This page is older archived content from an older version of the Emerald Publishing website.

As such, it may not display exactly as originally intended.

Entrepreneurial co-creation: A call for fresh ideas and innovative perspectives


Whilst previous seminal papers on entrepreneurship (i.e. Cantillon, 1755; Schumpeter,  1912; Knight, 1921; Kirzner, 1973; Shapero, 1975; Kets de Vries, 1977; Brockhaus, 1980) and numerous other contemporary studies in this still fledgling research stream are predominantly centred on the novel endeavours of individual entrepreneurs (Dana et al., 2008), the contemporary network economy (Asanuma, 2013; Kollmann and Christofor, 2014) accentuates on entrepreneurial collaboration with their key stakeholders (Burns et al., 2014) in order to co-create value through entrepreneurial initiatives. Therefore, the “theories of entrepreneurship (that) most typically focus on characteristics specific to the individual” (Acs et al., 2013, p. 759), often overlook the potentials of entrepreneurs’ stakeholder networks to identify entrepreneurial opportunities. Although, the process of stakeholder engagement benefits entrepreneurs to identify opportunities, there is limited work on the contexts that help entrepreneurs to influence their stakeholder networks, and even less research on how entrepreneurs could influence the relations between stakeholder engagement and value co-creating opportunity identification (Burns et al., 2014). Value creation is enhanced by inter-organisational collaborations, where stakeholders collaborate for improved strategic efficacy to meet and exceed their mutually beneficial multifarious goals through co-created value (Gummesson and Mele, 2010; Grönroos, 2012; Jaakola and Hakanen, 2013; Hsiao et al., 2015). Consequently, the significance of stakeholder relationships and interactions in a network and flourishing opportunities from such stakeholder networks become crucial for entrepreneurs to co-create value, in order to survive and prosper.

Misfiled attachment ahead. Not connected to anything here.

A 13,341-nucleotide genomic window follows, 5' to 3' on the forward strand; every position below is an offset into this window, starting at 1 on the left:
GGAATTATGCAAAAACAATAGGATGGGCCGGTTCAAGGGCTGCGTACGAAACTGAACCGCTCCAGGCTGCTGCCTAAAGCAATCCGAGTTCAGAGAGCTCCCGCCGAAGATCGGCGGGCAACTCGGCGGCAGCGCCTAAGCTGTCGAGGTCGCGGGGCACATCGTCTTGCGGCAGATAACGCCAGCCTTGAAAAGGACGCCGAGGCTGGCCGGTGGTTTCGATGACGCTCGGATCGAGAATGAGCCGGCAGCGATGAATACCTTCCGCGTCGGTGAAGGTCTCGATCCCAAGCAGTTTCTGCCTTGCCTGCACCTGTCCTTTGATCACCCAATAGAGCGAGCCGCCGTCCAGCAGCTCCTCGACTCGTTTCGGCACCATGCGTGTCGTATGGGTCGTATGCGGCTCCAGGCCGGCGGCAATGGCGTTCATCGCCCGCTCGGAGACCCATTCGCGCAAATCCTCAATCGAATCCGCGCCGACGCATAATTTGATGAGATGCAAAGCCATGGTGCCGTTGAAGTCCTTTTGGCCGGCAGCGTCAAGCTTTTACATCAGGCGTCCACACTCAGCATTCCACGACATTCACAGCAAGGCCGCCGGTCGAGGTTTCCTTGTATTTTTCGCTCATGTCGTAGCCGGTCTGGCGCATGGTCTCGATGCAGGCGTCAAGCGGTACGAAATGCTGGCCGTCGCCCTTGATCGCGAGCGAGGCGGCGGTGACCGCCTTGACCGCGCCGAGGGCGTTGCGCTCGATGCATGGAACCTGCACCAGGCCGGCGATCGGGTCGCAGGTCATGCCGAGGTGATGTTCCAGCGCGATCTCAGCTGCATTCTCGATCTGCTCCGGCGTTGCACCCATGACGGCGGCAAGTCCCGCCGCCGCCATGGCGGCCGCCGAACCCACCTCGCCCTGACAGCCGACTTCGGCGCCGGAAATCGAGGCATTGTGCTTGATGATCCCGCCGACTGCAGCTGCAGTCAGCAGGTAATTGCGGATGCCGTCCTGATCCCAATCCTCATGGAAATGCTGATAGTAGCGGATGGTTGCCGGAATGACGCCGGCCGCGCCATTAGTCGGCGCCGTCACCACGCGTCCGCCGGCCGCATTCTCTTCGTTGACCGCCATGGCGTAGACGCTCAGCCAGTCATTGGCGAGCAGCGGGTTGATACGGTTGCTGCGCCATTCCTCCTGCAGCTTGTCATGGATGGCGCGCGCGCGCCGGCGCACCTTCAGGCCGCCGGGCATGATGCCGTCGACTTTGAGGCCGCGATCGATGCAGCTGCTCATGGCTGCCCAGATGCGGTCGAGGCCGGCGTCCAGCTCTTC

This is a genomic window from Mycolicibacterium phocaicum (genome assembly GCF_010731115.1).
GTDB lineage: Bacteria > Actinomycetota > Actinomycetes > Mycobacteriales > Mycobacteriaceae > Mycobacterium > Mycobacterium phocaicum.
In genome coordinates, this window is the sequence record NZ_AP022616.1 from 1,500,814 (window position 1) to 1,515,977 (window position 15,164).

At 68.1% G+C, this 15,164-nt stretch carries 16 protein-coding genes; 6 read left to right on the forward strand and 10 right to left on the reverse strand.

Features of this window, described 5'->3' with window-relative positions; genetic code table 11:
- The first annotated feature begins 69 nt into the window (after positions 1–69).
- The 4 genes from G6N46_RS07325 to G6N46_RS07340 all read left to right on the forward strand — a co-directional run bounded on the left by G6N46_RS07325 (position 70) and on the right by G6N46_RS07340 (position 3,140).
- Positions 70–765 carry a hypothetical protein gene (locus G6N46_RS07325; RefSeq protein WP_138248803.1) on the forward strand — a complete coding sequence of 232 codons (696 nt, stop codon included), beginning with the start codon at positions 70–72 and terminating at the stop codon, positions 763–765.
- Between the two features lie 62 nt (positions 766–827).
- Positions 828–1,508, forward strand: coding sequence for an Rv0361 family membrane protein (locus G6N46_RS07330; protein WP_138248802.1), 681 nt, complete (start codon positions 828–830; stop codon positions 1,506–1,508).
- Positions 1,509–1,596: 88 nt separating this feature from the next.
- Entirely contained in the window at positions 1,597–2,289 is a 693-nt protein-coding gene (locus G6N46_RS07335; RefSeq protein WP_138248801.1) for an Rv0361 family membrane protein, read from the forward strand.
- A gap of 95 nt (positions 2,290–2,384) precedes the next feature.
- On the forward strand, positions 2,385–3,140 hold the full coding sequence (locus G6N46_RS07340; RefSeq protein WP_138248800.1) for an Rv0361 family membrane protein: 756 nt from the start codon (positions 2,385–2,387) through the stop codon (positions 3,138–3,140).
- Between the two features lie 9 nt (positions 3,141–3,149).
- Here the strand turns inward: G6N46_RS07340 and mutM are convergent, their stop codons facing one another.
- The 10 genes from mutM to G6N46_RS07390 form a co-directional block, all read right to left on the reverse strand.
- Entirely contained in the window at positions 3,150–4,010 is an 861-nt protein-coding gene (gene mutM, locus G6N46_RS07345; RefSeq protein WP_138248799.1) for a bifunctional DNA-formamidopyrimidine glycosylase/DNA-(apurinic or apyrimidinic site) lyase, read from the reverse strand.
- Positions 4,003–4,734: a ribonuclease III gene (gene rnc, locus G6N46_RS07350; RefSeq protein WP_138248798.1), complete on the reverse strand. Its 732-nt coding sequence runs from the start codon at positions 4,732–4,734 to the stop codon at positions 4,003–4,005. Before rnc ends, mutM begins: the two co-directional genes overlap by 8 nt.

Entrepreneurs’ stakeholder networks can offer a substantial source of capital that may increase entrepreneurs’ success (Smith and Lohrke, 2008). Therefore, entrepreneurship as a panacea for economic progress is increasingly focusing on the importance of stakeholder networks (Hayter, 2013). Transcending a purely economic perspective, “more and more, business enterprises are the vehicle being used by communities of people in pursuit of sustainable prosperity as they define it, and this definition goes far beyond simple economic criteria. As a result, these enterprises are not always or even often businesses in the classic capitalist, or neo-classic economic sense. Rather they are enterprises with much broader goals, many of them social/cultural/environmental rather than economic, and they exhibit diverse forms of ownership, organization and operation” (Journal of Enterprising Communities, nd, np). These enterprising communities relate, for example, to social businesses, social marketing, businesses of various co-operative societies, co-operative banks, farmers’ unions, micro-financing and micro-credit initiatives of and for various communities, and similar other entrepreneurial initiatives of community-based enterprises aimed at socio-economic betterment of their entire community.

However, reflecting a major research gap, “despite the growing acknowledgement that entrepreneurship is an important driver of innovation and growth, the role of the networks in these processes has been less formally examined” (Huggins and Thompson, 2015, p. 103). As a consequence, the research question as to “how entrepreneurial firms leverage network competence” (Yu et el., 2014, p. 687) is becoming central for future enquiries in the contemporary entrepreneurship research. Drawing from  network approach of value co-creation, new thoughts, competences and skills are required for entrepreneurs, and a new set of expectations of what entrepreneurs can and should do relating to aspects of  acceptability, legitimacy and reputation (Czinkota et al., 2014). Thus, this special issue welcomes fresh ideas and innovative perspectives on how entrepreneurs can influence and manage their stakeholders through the causes and effects of their relationships and stakeholder interactions to collaboratively design and realign processes, in order to co-create value. This “entrepreneurial co-creation”, as we call it,  will identify, establish, maintain and enhance opportunities and win-win outcomes centred on the entrepreneurs’ knack and passion to mutually create value in support of their stakeholders.